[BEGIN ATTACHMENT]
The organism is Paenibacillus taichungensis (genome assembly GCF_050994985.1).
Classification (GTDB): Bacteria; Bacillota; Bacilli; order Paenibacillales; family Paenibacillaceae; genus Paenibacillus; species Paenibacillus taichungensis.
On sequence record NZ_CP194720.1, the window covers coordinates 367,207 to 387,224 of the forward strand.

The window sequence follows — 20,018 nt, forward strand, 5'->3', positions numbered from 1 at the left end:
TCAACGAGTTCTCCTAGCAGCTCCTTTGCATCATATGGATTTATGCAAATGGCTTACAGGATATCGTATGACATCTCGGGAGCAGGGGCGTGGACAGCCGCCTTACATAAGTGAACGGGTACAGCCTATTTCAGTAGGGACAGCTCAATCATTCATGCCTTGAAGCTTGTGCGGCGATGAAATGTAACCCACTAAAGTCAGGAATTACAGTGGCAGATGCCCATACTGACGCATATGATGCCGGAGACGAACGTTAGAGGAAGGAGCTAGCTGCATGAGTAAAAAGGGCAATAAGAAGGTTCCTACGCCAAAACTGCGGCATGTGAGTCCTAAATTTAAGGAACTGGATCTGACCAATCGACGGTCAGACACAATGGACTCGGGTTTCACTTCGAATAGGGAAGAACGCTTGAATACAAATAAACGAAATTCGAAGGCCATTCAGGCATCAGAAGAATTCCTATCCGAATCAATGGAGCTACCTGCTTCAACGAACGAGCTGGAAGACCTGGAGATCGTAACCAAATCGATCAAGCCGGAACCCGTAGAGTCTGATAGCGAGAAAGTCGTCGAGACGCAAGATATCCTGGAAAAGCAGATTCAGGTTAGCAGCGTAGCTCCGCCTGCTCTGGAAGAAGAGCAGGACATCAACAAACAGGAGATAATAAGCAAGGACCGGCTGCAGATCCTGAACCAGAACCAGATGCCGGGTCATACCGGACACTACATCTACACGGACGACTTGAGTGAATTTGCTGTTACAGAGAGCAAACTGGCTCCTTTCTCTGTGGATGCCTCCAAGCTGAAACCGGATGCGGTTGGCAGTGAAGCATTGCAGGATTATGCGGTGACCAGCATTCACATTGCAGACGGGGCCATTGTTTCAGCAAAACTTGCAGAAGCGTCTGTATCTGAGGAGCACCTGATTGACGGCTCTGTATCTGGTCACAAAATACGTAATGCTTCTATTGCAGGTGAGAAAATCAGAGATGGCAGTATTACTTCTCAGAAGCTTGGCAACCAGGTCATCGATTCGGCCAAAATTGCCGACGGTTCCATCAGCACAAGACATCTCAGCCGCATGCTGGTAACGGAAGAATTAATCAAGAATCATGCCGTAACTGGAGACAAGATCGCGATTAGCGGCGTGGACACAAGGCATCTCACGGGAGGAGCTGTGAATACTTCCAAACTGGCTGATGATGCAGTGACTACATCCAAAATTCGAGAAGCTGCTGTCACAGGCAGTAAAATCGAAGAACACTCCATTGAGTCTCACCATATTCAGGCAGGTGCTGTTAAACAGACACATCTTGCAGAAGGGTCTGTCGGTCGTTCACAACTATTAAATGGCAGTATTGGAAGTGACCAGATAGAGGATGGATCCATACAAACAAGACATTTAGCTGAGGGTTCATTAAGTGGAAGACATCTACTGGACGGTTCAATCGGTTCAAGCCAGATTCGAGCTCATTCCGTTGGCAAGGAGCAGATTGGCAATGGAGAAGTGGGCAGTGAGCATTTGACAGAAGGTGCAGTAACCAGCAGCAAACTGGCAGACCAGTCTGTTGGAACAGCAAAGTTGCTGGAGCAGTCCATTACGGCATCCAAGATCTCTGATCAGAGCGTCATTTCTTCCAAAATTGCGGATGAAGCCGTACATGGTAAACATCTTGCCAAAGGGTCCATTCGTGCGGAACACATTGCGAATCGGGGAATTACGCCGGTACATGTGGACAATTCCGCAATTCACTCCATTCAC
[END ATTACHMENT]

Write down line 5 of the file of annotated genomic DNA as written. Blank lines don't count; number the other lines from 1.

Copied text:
TCAACGAGTTCTCCTAGCAGCTCCTTTGCATCATATGGATTTATGCAAATGGCTTACAGGATATCGTATGACATCTCGGGAGCAGGGGCGTGGACAGCCGCCTTACATAAGTGAACGGGTACAGCCTATTTCAGTAGGGACAGCTCAATCATTCATGCCTTGAAGCTTGTGCGGCGATGAAATGTAACCCACTAAAGTCAGGAATTACAGTGGCAGATGCCCATACTGACGCATATGATGCCGGAGACGAACGTTAGAGGAAGGAGCTAGCTGCATGAGTAAAAAGGGCAATAAGAAGGTTCCTACGCCAAAACTGCGGCATGTGAGTCCTAAATTTAAGGAACTGGATCTGACCAATCGACGGTCAGACACAATGGACTCGGGTTTCACTTCGAATAGGGAAGAACGCTTGAATACAAATAAACGAAATTCGAAGGCCATTCAGGCATCAGAAGAATTCCTATCCGAATCAATGGAGCTACCTGCTTCAACGAACGAGCTGGAAGACCTGGAGATCGTAACCAAATCGATCAAGCCGGAACCCGTAGAGTCTGATAGCGAGAAAGTCGTCGAGACGCAAGATATCCTGGAAAAGCAGATTCAGGTTAGCAGCGTAGCTCCGCCTGCTCTGGAAGAAGAGCAGGACATCAACAAACAGGAGATAATAAGCAAGGACCGGCTGCAGATCCTGAACCAGAACCAGATGCCGGGTCATACCGGACACTACATCTACACGGACGACTTGAGTGAATTTGCTGTTACAGAGAGCAAACTGGCTCCTTTCTCTGTGGATGCCTCCAAGCTGAAACCGGATGCGGTTGGCAGTGAAGCATTGCAGGATTATGCGGTGACCAGCATTCACATTGCAGACGGGGCCATTGTTTCAGCAAAACTTGCAGAAGCGTCTGTATCTGAGGAGCACCTGATTGACGGCTCTGTATCTGGTCACAAAATACGTAATGCTTCTATTGCAGGTGAGAAAATCAGAGATGGCAGTATTACTTCTCAGAAGCTTGGCAACCAGGTCATCGATTCGGCCAAAATTGCCGACGGTTCCATCAGCACAAGACATCTCAGCCGCATGCTGGTAACGGAAGAATTAATCAAGAATCATGCCGTAACTGGAGACAAGATCGCGATTAGCGGCGTGGACACAAGGCATCTCACGGGAGGAGCTGTGAATACTTCCAAACTGGCTGATGATGCAGTGACTACATCCAAAATTCGAGAAGCTGCTGTCACAGGCAGTAAAATCGAAGAACACTCCATTGAGTCTCACCATATTCAGGCAGGTGCTGTTAAACAGACACATCTTGCAGAAGGGTCTGTCGGTCGTTCACAACTATTAAATGGCAGTATTGGAAGTGACCAGATAGAGGATGGATCCATACAAACAAGACATTTAGCTGAGGGTTCATTAAGTGGAAGACATCTACTGGACGGTTCAATCGGTTCAAGCCAGATTCGAGCTCATTCCGTTGGCAAGGAGCAGATTGGCAATGGAGAAGTGGGCAGTGAGCATTTGACAGAAGGTGCAGTAACCAGCAGCAAACTGGCAGACCAGTCTGTTGGAACAGCAAAGTTGCTGGAGCAGTCCATTACGGCATCCAAGATCTCTGATCAGAGCGTCATTTCTTCCAAAATTGCGGATGAAGCCGTACATGGTAAACATCTTGCCAAAGGGTCCATTCGTGCGGAACACATTGCGAATCGGGGAATTACGCCGGTACATGTGGACAATTCCGCAATTCACTCCATTCAC